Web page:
8 Secrets To Tess Daly's Epic Fitness Results At 52 — As Told By Her PT – Women's Health UK

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Including a sample workout session and the breakfast she loves
Fact: Tess Daly is #fitnessgoals. Her unwavering energy has been a source of inspo for us ever since she graced our screens on SMTV back in the day, and her levels haven’t depleted one bit. TBH, she’s really hit her stride since turning 50.
Now 52, she balances work (including, but not limited to, presenting on Strictly Come Dancing, managing her beachwear line Naia Beach, and designing bedding for Next) with raising two children and everything else life throws at her, and she credits such superhuman skills to exercise.
From strength training to trampoline workouts, she swears by movement for motivation, and props go to her PT Sam Shaw, who has worked with Daly for six years. WH caught up with him for the exclusive intel on exactly how they get results.
We’ll forgive you for thinking that adding exercise into an already busy routine seems counterintuitive, but it actually helps Daly go about daily (see what we did there?) life with ease, so says Shaw.
‘Being fit and healthy gives her the energy for rushing around on set at Strictly, as well as carrying out her duties as a mum and taking on everyday tasks at home.’
It comes down to functional fitness: the practice of doing movements that mimic everyday actions. If you’re fit like Daly, for example, chasing your kids around a playground or running for a bus won’t feel like such a slog. Milk it for all its worth.
The temptation to hit snooze typically trumps the idea of getting out of bed earlier, we know, and if you’re not a morning person, you’re not a morning person, but Daly makes the AM her time for movement.
‘We usually train in the morning to get her ready to take on her day with a winning mindset after smashing training,’ Shaw tells us.
Here’s what a typical week in Daly’s workouts looks like:

A post shared by Tess Daly (@tessdaly)

We hate to sound like a broken record, but form (i.e. how you execute each exercise) is fundamental to results, and Shaw practices what we preach.
‘Tess’ routine often changes when we increase weights, reps and tempo of exercises, but we always focus on keeping moving patterns and form as clean as possible,’ he explains.
Think of form as the building blocks of a workout – without it, you’re more prone to injury, and less likely to see results as your body naturally finds the easiest (but not necessarily the correct) way to perform a certain move. Repeat after us: Form. Is. Key. Form. Is. Key…
With form also comes mobility, and Shaw says he and Daly dedicate at least the first five minutes of a workout to mastering it.
‘We always put five minutes aside to warm up properly and do mobility and priming movements as longevity and mobility is so important to good quality health, and prevention of any injuries.’
Their go-to moves include walk-outs, cat cows, downward dogs, and overhead rotations with a resistance band.
What works for Daly might not work for you, nor any of Shaw’s other clients, which is why each of their plans is entirely unique. Daly’s is adapted for her weak lower back, which means she needs to pay more attention to the area.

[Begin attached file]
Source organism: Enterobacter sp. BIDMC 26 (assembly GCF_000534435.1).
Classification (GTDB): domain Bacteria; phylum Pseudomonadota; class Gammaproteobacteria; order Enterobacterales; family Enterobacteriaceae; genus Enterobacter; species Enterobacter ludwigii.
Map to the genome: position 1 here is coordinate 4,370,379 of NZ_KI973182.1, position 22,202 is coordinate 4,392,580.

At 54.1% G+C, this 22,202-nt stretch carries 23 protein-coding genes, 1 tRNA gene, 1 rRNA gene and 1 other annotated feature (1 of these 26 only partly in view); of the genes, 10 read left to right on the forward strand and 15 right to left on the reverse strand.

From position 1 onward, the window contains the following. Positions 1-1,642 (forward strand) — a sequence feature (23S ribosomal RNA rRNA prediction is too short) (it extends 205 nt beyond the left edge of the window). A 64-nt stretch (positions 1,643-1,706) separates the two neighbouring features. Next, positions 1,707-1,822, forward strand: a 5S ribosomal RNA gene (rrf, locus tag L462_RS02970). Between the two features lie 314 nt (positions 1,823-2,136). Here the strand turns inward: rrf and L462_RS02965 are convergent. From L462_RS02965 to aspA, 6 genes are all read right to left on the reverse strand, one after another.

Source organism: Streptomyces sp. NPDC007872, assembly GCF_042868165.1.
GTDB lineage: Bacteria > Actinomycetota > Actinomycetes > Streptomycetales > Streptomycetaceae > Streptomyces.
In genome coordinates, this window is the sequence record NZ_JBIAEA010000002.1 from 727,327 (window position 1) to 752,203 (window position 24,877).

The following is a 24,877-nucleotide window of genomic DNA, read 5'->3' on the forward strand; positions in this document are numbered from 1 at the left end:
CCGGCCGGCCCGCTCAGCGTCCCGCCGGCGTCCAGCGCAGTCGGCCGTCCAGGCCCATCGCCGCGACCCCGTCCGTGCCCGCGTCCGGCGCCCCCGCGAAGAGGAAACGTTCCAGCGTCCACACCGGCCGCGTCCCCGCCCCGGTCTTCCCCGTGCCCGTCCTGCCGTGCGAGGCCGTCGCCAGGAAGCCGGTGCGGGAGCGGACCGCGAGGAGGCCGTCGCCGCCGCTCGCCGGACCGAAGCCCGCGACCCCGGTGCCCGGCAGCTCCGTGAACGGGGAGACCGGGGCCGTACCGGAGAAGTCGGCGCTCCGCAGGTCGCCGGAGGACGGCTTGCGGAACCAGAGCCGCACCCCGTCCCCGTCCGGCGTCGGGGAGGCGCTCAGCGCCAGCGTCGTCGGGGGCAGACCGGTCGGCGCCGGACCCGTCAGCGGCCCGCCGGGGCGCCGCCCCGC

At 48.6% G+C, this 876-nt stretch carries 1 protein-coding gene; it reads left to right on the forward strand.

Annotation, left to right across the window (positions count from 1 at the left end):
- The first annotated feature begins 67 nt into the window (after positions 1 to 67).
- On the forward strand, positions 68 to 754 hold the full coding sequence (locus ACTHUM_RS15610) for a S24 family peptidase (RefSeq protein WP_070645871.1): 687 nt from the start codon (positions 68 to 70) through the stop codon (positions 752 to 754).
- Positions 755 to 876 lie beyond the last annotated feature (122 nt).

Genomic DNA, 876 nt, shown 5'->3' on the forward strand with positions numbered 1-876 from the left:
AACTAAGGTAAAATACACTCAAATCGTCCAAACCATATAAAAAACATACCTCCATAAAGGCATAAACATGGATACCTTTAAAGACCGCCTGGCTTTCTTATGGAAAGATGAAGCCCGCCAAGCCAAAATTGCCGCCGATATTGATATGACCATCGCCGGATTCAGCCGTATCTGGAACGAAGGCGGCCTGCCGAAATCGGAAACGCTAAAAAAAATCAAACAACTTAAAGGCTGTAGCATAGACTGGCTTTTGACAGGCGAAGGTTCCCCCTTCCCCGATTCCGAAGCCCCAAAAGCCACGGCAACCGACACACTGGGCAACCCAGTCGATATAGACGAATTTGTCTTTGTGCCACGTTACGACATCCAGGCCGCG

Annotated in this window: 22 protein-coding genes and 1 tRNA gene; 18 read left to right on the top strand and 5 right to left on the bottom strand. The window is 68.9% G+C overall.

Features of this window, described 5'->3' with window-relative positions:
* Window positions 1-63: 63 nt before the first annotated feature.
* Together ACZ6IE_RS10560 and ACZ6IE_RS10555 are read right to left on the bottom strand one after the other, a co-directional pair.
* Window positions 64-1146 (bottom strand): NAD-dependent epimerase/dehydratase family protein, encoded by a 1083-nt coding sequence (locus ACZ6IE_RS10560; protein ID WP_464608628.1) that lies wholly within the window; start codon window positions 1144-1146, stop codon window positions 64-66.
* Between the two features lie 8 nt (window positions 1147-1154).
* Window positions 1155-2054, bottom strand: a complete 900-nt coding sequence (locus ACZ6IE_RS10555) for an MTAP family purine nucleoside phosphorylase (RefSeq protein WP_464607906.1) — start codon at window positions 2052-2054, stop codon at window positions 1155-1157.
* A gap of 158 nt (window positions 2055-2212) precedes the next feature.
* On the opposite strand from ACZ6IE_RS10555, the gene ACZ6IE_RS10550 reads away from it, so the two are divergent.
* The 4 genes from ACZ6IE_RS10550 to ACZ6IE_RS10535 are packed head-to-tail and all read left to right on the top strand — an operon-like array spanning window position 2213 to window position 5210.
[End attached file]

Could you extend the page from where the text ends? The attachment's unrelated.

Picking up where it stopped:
‘We work together to focus on keeping Tess’s core, back and glutes as strong as possible since she has a slightly weak lower back, so it’s really important to keep all the surrounding muscles intact as support.’
More proof that there’s little value in comparing your journey to another’s.
Forget the whole no pain, no gain culture; Shaw (and us, FYI) is a huge proponent of making exercise enjoyable. The workout you look forward to is the one you maintain, after all. How does he do it?
‘I like to change up exercises, for example, doing body weight movements, dumbbell weights and variations of skipping or boxing. This keeps it fun and interesting and helps the time fly by, at the same time as getting good progression in training and building a strong physique.
‘We always put on some fun tunes to keep motivation up and I show off some of my Strictly dance moves.’
Our kinda trainer.
A post shared by Tess Daly (@tessdaly)
Here are two examples of Daly’s sessions with Shaw that give an idea of the kind of variety they have.
For her two to three minute warm-up, Tess performs dynamic mobility drills, as follows:
Next, it’s into the following routine:
Another two to three-minute warm-up, as before:
Next, it’s into the following routine:
x3 rounds of:
x3 rounds of:
x3 rounds of:
The age-old adage ‘too much of a good thing’ applies to exercise, too. Daly knows the deal and, considering she’s in tip-top shape, it’s clearly working wonders.
‘In the six years we’ve been working together, Tess has learned how to manage her recovery really well,’ Shaw tells us. ‘She takes women’s health supplements and often has salt baths.’
It’s about listening to her body. ‘If something doesn’t feel 100%, she will refer herself to a physio or osteopath,’ Shaw adds.
Shaw encourages a well-rounded diet with a spotlight on nutrients, which undoubtedly contribute to Daly’s natural glow. They also pack in protein where they can, to keep Daly’s strength and energy up.
Remember: the diet that works for someone else might not be the right one for you – we all have different nutritional needs.
‘We focus on a slightly higher protein-based diet,’ Shaw explains. ‘Aiming to have some form of protein with each meal, whether that’s a veggie, vegan, fish or white meat option.’
A post shared by Tess Daly (@tessdaly)
Here’s an example of what Tess might eat in a day.

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